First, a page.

Two crowd sourced, crowd sourcing lists

17Nov09

Crowdsourced experiments have popped up in every corner of business. With their market-changing impact, crowd created/inspired/funded/delivered innovations cannot be ignored. And now, finally, the ad industry has been rattled. Victor and Spoils, IdeaBounty, Unilever…what next?

Thanks to Amelia for kicking off the argument with a aplomb:

Maybe it just troubles me as the logical conclusion of an initiative like this is that you don’t need agencies anymore, you simply crowdsource the creative ideas cheaply and then partner with production houses. Maybe that is a good thing – over-paid, over-precious, over-protective are all allegations that can be thrown at some advertising agencies. But I hope they’re not allegations that are true for all agencies. I hope that some a proper creative and business partners to their clients.

Is there an in between place?

Enter a new agency model. Victors & Spoils {that’s us}. We feel like an ad agency. But we work like a crowdsourcing platform. At the core of our agency is our creative department. A creative department made of everyone from art directors and copywriters to strategists and producers who come together to solve strategic problems. A global digital community that will not only be rewarded for the solutions they develop (both individually and as a group) but also for participating in the community itself.

Which all leads pretty nicely to our name. It’s “Victors,” plural, because we never reward just one winner. And we always have multiple ways to win. So not only do our monetary “Spoils” always go beyond first place {we award for 2nd, 3rd, etc}, we also reward for participation. All of which will build each creative’s V&S Reputation Score ~ which will help determine a share of the revenue for each project. It’s a model we’re building every day. And it’s a model we believe in. One that combines the best of what a creative agency can do and the best of what crowdsourcing can offer to arrive at solutions for your brand that are strategic, forward thinking and most importantly, effective. Let’s work together.

Here’s a list of some high profile campaigns and also some business innovations. Send me yours and I’ll keep adding to it.

Do they work? Is the creative good enough? Do they increase sales? Make up your own mind. Personally, most of the ‘creative’ ideas, except the nice Kriss ad above still appear forgettable.

The important point about Walkers, Netflix and the Dr Martens competition is that they are both isn’t what people would call ‘advertising’, rather crowdsourcing R&D ideas with plenty of talkability. I’ve put them in the campaign list below, but they probably live in the ‘business changing’ list. Perhaps this suggests a better way for marketing to go?

The ‘marketing campaign’ list

Snickers

Vodpod videos no longer available.

Walkers

Netflix

A defunct TBWA london project? Why let this go TBWA? Did SingStar buy the ideas? Comments on the 2006 project.

Doritos

Dr Martens

Pringles

Converse Gallery (now no longer available at converse.com – amazingly. So foolish.)

The PR about Peperami

“We believe Peperami is a brand that deserves radical creative solutions and are confident taking our brief out to thousands rather than a small team of creatives will provide us with the best possible idea and take our advertising to the next level,” said the Peperami marketing manager, Noam Buchalter

Becks

Instead of musicians creating art, Becks extended the idea to artists creating art about music they loved. The 100 best albums of recent decades were listed, artists were commissioned and they chose an album to inspire them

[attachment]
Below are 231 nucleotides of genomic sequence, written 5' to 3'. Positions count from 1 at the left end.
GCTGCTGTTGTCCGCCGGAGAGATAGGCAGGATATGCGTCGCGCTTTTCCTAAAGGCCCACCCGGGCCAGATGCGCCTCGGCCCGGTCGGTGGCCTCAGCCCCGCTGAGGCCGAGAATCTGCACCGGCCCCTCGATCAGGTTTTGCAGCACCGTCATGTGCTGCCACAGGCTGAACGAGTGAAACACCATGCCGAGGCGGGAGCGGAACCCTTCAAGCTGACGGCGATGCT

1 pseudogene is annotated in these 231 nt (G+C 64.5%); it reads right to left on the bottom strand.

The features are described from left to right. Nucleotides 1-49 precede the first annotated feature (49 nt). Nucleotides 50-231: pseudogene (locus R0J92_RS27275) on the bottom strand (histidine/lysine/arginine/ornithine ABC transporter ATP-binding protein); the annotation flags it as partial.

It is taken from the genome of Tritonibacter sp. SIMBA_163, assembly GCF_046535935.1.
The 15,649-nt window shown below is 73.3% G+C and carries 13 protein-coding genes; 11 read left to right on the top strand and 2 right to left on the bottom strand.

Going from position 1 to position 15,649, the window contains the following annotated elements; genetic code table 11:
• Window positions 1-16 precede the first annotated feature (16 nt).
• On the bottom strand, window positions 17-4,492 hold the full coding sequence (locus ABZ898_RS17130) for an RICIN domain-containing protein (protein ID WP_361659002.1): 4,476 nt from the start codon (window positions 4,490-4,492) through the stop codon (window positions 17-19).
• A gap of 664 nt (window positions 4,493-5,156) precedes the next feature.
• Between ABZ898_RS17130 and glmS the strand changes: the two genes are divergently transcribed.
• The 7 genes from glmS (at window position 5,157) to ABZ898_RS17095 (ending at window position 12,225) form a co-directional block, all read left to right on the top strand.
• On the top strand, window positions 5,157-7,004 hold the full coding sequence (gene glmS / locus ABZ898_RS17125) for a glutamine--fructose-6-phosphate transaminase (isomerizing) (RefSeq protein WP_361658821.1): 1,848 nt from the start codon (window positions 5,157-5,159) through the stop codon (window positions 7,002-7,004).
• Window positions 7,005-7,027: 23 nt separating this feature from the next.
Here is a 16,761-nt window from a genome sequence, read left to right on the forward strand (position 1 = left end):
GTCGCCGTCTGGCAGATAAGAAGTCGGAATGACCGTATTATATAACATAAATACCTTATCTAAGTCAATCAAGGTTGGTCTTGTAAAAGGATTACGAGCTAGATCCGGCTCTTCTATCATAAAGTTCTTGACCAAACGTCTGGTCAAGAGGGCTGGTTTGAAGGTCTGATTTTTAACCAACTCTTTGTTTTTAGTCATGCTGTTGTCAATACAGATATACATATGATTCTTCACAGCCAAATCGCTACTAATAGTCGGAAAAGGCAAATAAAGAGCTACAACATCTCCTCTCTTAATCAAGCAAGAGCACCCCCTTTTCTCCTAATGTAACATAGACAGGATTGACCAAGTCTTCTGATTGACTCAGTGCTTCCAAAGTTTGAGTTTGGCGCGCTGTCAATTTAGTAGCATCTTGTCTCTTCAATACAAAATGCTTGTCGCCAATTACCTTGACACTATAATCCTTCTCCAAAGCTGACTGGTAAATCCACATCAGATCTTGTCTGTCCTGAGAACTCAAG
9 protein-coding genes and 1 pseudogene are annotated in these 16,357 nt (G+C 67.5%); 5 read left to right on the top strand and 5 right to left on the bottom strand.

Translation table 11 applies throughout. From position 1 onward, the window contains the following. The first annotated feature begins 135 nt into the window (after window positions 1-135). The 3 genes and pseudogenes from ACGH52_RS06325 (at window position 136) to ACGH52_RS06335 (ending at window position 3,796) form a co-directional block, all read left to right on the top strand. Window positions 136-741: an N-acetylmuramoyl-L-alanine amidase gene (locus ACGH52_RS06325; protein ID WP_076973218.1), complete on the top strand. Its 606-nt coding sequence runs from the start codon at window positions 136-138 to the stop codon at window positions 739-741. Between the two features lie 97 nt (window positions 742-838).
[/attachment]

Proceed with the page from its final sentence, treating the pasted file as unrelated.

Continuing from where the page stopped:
http://www.flickr.com/photos/becks-music-inspired-art

Then the rest of the list was opened out to the public

http://www.flickr.com/groups/becks-music-inspired-art

A full US list: 300 more
300 Case Studies of Social Media Marketing

The ‘business changing’  list:

Perhaps more interestingly, and playing into Walkers/Netflix’s hands, is the crowd at the heart of the enterprise.

Wikinomics’ blog has a good post about building success into business ‘platforms’. Openness, vision, a learning model with great analytics and a ‘vibrant ecosystem’ are quoted as essential elements. Do an audit of your clients. Who has these in any healthy measure? Here’s two relating directly to the crowd.

Transparency — Transparency fosters beneficial contagion and excitement among the ecosystem members and interested parties.  An examination of any successful business platform reveals alternative futures.  Alternative future means options.  Options can be valued and hence the investment community can estimate the expected value of such potential futures and model a resulting perpetuity calculation.  Transparency attracts new partners and helps existing ecosystem partners to co-create the future of business platform.  As momentum builds, transparency also strikes fear in the competitors.

Open technology architecture – Open architectures provide the basis for future options and business platform extensibility.  Open means that other technological standards can interface with the business platform, even technologies that have yet to be invented.  Remember, business value is ultimately determined by the market’s assessment of future viability and the promise of future value.  If the business platform is based only on a few proprietary or close technology architectures, future business options will be limited.

A few good general lists on the subject

And good list of crowdsourced acitivity can be found on the *ahem* crowdsourced Wikipedia.

Made by Many’s wiki on the subject.

P2P foundation‘s take with lots of examples.

Open source principles applied to business covered in this blog.

A Swarm of Angels film project. Up to date info on twitter.

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